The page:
Named for an artistic technique characterized by strong contrasts between light and dark, the Chiaroscuro Foundation seeks to "reflect God's goodness" in an ungodly world. Chiaroscuro allocated more than $7 million in funding last year to Christian evangelism, education, and "religious liberty" programs, as well as to organizations engaged in promoting the foundation's visions regarding reproductive health and "pro-life initiatives."
According to the foundation, Chiaroscuro's team consists of "a lean staff of successful scholars, businessmen, and entrepreneurs committed to the fundamental values of life, liberty, and justice." Both the foundation's chairman, Sean Fielder, and its president, Greg Pfundstein, simultaneously play leadership roles in other advocacy groups, and have ties to the Catholic church.
Fielder is the chairman of the American Principles Project and a board member with the Dominican Foundation. Pfundstein, a graduate of both Catholic University and Thomas Aquinis College, now serves on the boards of the National Abstinence Education Foundation and the FEMM Foundation.
Incidentally, the Chiasroscuro Foundation awarded the FEMM Foundation $1 million in support recently. The grantee operates a health clinic in Ohio, and disseminates information to discourage women from using birth control. You can avoid pregnancy by learning to "know your body" and become in tune with your internal hormonal patterns, per FEMM's website. FEMM also maintains online resources about how to adopt its particular brand of fertility management and discourages abortion.
Keeping women away from contraception, and persuading pregnant women to avoid abortion, appears to be a grantmaking priority for Chiaroscuro. Since 2010, the foundation has awarded more than $400,000 to Clergy for Better Choices, which networks members of the cloth in the New York metro area to steer pregnant women away from abortion. Chiaroscuro has given more than $1.1 million in support over the last four years to Sisters of Life, whereby nuns work to prevent individual abortions by offering social supports to pregnant women in vulnerable situations. And since 2011, the Chiaroscuro Foundation has made over $100,000 in donations to the National Abstinence Education Foundation, which wants to take comprehensive sex education out of schools and replace it with an abstinence-only approach that excludes information about contraception.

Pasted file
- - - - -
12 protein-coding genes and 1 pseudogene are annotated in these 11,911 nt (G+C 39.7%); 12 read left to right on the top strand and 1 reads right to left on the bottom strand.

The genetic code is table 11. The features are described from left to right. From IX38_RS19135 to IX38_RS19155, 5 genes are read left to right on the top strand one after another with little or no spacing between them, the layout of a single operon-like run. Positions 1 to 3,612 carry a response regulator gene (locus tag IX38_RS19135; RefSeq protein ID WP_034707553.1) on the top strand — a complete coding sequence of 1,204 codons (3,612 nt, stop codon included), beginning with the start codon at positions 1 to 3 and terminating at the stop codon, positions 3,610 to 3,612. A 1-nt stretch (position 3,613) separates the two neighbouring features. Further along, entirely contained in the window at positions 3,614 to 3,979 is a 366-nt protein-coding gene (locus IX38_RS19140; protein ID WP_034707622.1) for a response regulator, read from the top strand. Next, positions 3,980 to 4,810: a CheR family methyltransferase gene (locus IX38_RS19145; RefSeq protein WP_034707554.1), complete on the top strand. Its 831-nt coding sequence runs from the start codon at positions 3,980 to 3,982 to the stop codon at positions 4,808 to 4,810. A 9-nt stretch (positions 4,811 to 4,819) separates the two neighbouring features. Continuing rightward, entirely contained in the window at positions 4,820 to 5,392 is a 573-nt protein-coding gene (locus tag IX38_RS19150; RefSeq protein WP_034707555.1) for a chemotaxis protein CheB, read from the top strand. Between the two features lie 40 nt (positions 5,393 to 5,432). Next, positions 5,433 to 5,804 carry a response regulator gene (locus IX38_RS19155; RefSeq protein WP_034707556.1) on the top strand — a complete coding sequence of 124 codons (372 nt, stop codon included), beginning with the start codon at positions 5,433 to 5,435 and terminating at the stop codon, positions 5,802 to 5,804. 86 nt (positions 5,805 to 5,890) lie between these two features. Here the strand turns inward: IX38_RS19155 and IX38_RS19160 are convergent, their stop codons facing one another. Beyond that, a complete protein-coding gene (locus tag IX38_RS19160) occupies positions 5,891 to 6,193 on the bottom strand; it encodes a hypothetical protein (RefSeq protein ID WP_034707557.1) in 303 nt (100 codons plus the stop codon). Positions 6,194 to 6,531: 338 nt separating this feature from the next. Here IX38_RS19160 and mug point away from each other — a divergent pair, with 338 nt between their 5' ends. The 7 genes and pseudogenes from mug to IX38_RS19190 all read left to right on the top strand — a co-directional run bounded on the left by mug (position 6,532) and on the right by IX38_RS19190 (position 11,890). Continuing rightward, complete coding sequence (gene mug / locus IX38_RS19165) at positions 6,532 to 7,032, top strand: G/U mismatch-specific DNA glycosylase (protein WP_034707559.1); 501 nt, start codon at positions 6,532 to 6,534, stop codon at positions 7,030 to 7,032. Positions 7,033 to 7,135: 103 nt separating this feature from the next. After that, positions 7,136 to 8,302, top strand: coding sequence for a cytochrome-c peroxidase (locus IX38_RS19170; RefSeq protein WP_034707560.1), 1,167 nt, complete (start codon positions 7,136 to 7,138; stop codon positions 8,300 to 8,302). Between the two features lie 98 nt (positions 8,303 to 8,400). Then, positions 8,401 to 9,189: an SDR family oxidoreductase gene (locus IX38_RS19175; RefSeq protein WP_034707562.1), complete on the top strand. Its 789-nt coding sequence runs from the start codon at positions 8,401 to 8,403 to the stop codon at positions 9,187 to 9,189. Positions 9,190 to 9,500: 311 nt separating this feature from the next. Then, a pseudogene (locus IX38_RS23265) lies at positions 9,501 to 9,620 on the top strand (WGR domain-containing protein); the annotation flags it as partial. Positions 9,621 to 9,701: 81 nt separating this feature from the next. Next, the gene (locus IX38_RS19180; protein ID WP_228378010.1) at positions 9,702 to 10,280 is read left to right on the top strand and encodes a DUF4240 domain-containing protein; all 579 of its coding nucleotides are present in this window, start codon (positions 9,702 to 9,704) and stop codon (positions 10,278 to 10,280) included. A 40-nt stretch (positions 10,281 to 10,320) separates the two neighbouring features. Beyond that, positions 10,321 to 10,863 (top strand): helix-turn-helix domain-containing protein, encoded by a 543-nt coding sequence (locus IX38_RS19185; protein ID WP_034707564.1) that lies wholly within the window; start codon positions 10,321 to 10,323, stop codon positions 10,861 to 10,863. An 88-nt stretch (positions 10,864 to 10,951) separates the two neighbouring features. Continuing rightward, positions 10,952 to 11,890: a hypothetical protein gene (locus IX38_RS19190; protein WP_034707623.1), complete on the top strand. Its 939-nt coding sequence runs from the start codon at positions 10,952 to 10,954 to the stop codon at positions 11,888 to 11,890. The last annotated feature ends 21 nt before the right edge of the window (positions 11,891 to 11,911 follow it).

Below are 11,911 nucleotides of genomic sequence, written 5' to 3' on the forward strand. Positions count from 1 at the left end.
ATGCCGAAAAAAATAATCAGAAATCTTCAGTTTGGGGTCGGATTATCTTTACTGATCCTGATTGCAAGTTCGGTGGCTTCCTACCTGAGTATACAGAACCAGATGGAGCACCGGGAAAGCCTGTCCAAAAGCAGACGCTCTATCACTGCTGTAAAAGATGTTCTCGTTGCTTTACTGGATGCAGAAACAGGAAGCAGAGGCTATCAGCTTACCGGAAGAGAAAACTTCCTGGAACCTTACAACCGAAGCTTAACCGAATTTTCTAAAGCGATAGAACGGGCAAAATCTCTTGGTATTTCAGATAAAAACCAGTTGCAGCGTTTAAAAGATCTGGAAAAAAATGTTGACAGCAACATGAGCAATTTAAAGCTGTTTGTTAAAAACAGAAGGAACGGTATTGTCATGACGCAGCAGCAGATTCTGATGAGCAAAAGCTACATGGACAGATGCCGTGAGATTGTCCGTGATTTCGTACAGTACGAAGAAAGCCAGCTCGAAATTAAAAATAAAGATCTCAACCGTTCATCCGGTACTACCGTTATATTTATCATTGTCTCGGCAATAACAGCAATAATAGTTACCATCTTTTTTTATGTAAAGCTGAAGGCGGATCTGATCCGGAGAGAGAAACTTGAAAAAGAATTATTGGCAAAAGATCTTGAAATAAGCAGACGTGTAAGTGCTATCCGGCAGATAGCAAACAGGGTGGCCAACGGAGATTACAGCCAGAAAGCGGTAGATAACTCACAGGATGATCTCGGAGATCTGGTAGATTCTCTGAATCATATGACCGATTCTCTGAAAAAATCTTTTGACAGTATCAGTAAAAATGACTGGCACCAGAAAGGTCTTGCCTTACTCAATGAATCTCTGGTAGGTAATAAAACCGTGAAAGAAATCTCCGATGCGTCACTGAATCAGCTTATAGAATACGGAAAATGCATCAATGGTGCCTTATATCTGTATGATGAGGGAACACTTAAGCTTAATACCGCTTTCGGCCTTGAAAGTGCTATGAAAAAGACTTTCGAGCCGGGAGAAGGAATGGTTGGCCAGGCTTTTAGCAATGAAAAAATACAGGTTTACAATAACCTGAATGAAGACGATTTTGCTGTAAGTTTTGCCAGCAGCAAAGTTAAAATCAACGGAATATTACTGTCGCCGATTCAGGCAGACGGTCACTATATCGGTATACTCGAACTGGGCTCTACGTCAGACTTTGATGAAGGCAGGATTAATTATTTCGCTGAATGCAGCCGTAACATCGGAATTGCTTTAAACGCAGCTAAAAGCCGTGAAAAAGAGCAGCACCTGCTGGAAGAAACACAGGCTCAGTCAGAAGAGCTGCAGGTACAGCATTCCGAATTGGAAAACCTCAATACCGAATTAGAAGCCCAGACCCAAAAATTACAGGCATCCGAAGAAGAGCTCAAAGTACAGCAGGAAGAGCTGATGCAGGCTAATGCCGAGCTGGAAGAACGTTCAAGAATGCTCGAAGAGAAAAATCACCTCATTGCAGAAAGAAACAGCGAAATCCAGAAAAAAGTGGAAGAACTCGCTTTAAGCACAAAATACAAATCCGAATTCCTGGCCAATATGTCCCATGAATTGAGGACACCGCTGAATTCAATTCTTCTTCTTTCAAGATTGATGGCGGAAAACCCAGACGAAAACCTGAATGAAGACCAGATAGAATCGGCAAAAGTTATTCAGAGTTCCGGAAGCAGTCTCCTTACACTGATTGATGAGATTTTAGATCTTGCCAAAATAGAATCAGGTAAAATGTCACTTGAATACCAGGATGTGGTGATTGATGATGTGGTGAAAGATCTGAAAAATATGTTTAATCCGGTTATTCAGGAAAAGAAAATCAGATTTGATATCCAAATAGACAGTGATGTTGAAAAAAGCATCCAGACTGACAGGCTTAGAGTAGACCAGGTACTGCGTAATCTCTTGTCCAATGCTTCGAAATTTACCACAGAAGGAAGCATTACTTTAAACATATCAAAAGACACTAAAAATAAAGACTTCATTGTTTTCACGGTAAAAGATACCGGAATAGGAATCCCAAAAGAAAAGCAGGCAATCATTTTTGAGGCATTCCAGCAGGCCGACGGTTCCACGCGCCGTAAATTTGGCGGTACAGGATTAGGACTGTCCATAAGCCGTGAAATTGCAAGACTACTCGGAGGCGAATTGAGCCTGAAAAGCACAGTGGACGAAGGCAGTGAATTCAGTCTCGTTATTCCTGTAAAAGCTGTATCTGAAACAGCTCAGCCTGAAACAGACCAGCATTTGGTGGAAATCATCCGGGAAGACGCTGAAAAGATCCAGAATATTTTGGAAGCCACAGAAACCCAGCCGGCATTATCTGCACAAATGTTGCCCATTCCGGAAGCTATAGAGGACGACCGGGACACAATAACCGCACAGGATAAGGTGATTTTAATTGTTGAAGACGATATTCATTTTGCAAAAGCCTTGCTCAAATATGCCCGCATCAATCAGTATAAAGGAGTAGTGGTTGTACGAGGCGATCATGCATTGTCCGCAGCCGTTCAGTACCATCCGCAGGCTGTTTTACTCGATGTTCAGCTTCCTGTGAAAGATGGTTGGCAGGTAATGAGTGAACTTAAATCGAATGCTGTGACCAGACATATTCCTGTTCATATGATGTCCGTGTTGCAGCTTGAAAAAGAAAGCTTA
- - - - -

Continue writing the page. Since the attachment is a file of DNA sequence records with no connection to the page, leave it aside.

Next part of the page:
Beyond Chiaroscuro, Fielder and Pfundstein attract media attention for other financial and policy endeavors. Fielder is a major campaign donor, having made a fortune in hedge funds, and is a big contributor to various efforts to block same-sex marraige. Fielder does not conceal his opinions on some of the more pressing moral struggles of our day. Speaking with the New York Times last year, Fielder offered his assessment that: “The problem with gay marriage... is it promotes a very harmful myth about the gay lifestyle. It suggests that gay relationships lend themselves to monogamy, stability, health, and parenting in the same way heterosexual relationships do. That’s not true."
Pfundstein, for his part, is a prolific writer. He publishes articles in the Public Discourse, the National Review, and the Catholic Exchange. Sample article titles: "Sex Ed Mandates and Children's Innocence;" "Crisis Pregnancy Centers in New York City: What Misinformation?;" and "Not Used Up: Progess in Abstinence Education."